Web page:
Friday, September 19, 2008

Running on Ice

Where does the time go
Spinning my wheels
Standing still
It's like running on ice
I only gain a little distance when I fall

How did I become a molecule
In the concrete of this city
Indifferent to my endless motion
In a space too small to see
Nonetheless expected to be
I only get a little attention when I fall

And I'm falling
Falling down
Falling down

Cursed with reason
In a world so defiant
Without conclusion
This is the story
The story we live out
And it is the moral too
Look at me I'm falling for you

Shaking, crying
Hating lying to myself
I'm tired of telling myself it's OK
To be this tired
This sick and tired of the turns the world takes
And the people that it makes us be

And lately it appears to me that I'm falling down... --"Falling Down" Vertical Horizon

I searched the internet for a complete sound bite/ of this song, because the lyrics, while fabulously apropos to my situation in life, are nothing without the frame of the song. Alas, this song is so old/obscure, it hasn't even an entry! Anyway, 'tis a great song, and it sums up very nicely how I've been feeling these last few weeks. A whole lot of running without a lot to show for it. We have received contracts, had them reviewed, and have all but signed one on the dotted line. Yes, I believe I have found a new job and the start of a whole new chapter in the life of the Whoo family. Hopefully for the better! We have also begun readying the house to put on the market, and begun research on daycares and houses in NewCity. I feel like I can't totally relax until the ink is dry on the paper, yet I am anxious to move forward. It is an unsettling place to be.

My grandfather passed away in the middle of all of it, and I think I am still coming to terms with the loss. Trying to explain death and dying to a four year old, while trying to keep yourself together is quite a task. CindyLou cut straight to the heart with several of her questions. (Why did he have to die? I liked it when he was alive. Are *you* old/sick? Why do people die?) We tried to be as direct as possible with her, but damn, that was hard. I'm also sad for my grandmother, who has lost her partner of nearly 60 years. It breaks my heart to see her try to pick up the pieces and move on. This loss has also solidified in my mind how important it is to seize this day/this moment, for we may not have a tomorrow.

As for day to day life, we seem to have found a nice groove lately. My schedule has been miraculously corrected (and it only took a couple of years of whining, begging, and groveling), leaving me a little more breathing room at the office. As a result, I've been getting out of the office on time, getting more home time with the kids, and am having, in general, more satisfaction in life. It's funny that everything started improving once I had made the final decision to move an abusive relationship or something. It makes you a little wistful for "what could have been," but it doesn't change the malignancy lurking just beneath the surface. I know the best decision for our family is to move upward and onward from here, but we will have fond memories of this place.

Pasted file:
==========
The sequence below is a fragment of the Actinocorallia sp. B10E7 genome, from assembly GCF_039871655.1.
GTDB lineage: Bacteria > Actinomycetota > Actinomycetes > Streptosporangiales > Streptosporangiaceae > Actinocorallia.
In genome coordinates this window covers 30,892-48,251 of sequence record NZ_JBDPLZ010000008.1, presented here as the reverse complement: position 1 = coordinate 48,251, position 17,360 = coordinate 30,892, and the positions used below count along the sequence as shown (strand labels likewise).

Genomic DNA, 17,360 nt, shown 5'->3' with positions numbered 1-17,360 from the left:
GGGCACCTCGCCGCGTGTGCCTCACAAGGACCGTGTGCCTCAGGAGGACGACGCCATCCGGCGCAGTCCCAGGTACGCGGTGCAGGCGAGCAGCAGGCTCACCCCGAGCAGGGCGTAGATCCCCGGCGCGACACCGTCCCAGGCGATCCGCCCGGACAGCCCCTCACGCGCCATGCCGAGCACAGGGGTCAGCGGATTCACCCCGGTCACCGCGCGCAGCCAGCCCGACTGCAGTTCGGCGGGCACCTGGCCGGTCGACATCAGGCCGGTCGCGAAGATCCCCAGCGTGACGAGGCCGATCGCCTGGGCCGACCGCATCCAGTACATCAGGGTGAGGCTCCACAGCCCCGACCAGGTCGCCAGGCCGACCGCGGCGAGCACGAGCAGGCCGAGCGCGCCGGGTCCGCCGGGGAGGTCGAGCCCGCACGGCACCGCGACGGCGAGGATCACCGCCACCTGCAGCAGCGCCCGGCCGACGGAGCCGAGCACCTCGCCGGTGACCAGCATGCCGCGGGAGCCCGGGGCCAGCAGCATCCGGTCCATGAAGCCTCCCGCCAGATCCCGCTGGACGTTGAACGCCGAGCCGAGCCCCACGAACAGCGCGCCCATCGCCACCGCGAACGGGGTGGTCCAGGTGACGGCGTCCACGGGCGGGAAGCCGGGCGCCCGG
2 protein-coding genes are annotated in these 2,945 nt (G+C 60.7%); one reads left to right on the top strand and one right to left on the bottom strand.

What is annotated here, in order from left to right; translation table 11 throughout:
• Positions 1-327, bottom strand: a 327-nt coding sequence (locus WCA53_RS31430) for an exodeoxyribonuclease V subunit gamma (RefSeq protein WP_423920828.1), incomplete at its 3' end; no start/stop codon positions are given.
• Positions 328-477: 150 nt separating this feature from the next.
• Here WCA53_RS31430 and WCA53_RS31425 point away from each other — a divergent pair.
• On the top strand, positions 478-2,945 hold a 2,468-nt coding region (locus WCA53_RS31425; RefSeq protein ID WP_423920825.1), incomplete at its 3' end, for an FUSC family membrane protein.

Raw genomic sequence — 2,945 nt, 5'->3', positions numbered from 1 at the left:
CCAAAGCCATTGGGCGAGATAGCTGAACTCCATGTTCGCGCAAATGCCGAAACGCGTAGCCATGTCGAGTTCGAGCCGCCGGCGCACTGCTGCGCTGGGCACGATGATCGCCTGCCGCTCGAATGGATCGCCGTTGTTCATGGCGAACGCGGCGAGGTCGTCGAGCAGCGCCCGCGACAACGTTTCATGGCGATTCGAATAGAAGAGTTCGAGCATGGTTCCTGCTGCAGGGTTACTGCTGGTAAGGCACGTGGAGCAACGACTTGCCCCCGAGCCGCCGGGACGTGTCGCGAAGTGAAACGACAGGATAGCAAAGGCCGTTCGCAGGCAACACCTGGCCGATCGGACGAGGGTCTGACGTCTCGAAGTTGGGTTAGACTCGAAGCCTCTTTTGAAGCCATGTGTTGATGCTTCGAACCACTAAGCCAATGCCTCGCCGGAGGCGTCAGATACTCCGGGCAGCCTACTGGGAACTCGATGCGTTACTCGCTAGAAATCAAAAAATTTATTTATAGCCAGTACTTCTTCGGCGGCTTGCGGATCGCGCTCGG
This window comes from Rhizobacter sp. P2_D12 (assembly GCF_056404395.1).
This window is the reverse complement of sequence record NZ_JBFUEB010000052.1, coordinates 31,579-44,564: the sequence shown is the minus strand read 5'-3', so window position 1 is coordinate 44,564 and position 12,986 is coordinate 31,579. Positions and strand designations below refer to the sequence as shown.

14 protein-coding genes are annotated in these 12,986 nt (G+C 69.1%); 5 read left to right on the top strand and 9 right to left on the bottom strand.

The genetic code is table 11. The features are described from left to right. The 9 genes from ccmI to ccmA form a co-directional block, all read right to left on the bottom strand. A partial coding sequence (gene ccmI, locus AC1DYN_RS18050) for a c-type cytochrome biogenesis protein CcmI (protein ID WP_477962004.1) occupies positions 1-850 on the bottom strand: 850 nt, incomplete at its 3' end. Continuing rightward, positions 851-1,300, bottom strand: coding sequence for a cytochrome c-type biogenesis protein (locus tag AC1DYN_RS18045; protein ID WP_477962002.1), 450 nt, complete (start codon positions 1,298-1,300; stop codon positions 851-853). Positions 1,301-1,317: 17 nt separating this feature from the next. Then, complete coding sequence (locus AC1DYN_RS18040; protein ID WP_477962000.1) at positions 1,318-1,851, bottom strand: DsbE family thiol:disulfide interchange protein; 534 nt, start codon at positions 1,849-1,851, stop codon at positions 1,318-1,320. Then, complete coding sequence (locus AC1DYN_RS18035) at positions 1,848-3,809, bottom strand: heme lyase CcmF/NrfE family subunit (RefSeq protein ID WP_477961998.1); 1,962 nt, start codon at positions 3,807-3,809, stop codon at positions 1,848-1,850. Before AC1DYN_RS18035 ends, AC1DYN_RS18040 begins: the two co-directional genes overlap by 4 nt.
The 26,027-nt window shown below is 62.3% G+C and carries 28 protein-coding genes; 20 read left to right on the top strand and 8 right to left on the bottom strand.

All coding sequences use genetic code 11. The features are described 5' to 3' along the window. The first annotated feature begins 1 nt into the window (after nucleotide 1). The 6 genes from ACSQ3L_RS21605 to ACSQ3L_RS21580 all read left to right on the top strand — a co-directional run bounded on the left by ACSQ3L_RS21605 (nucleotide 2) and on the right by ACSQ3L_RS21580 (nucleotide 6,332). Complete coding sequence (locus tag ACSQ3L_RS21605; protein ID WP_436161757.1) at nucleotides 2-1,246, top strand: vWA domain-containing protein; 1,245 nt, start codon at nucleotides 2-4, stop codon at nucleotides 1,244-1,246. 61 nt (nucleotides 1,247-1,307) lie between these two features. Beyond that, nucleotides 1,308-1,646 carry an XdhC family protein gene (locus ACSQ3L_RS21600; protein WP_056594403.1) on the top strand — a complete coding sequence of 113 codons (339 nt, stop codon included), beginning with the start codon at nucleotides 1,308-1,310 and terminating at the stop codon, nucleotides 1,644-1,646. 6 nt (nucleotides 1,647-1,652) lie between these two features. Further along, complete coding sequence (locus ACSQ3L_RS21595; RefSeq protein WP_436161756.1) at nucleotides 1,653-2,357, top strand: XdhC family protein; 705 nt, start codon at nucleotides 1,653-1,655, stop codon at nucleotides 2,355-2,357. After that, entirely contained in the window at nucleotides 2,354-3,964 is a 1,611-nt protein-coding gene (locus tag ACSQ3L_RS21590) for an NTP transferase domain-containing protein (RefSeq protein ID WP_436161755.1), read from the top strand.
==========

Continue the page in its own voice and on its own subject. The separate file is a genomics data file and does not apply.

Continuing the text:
Also, fall is here, my very favorite season, and along with it, college football! Yay for cooler weather, changing leaves, and sweaty men fighting over the pigskin! I'm also really enjoying my most recent crop of patients. I have several this month committed to laboring on their own, and not pestering me for induction starting at 36 weeks. Also in the coming month, I will (hopefully) get to deliver the 3rd baby of one of my favorite patients (I got to deliver 1 and 2!) I feel so privileged to play a part in helping their family grow. So, for now, I am happy. Moving forward in life, enjoying my family, and looking forward to better days ahead. Life is good.

Wednesday, September 03, 2008


This is a response to the scathing comment below from a very "brave" (ha) anonymous poster, 9/3/08, 5:06 pm. Actually, I *am* quite fed up and burned out. It comes with the territory of being taken for granted and treated as less than human. Chances are, your physician(s) are too, whether you get to see it or not. I'm all about patient education, in the office, during normal work hours. Not at 2 am in the morning. Sorry, and I don't think you'll find another professional around who would be happy to "educate" their clients about trivial things in the middle of the night. (Just try calling your plumber to ask them which drain cleaner is best at 2 am, see how far you get.) Again, it's people like you, who seem to think that doctors should be superhuman, that are driving physicians out of the practice of droves. Also, anon nasty poster (9/9)that I chose not to publish. I'm glad you aren't coming back, and it is *my* blog, so *of course* it is self centered! Geez. Apparently *some* people don't get the concept of venting!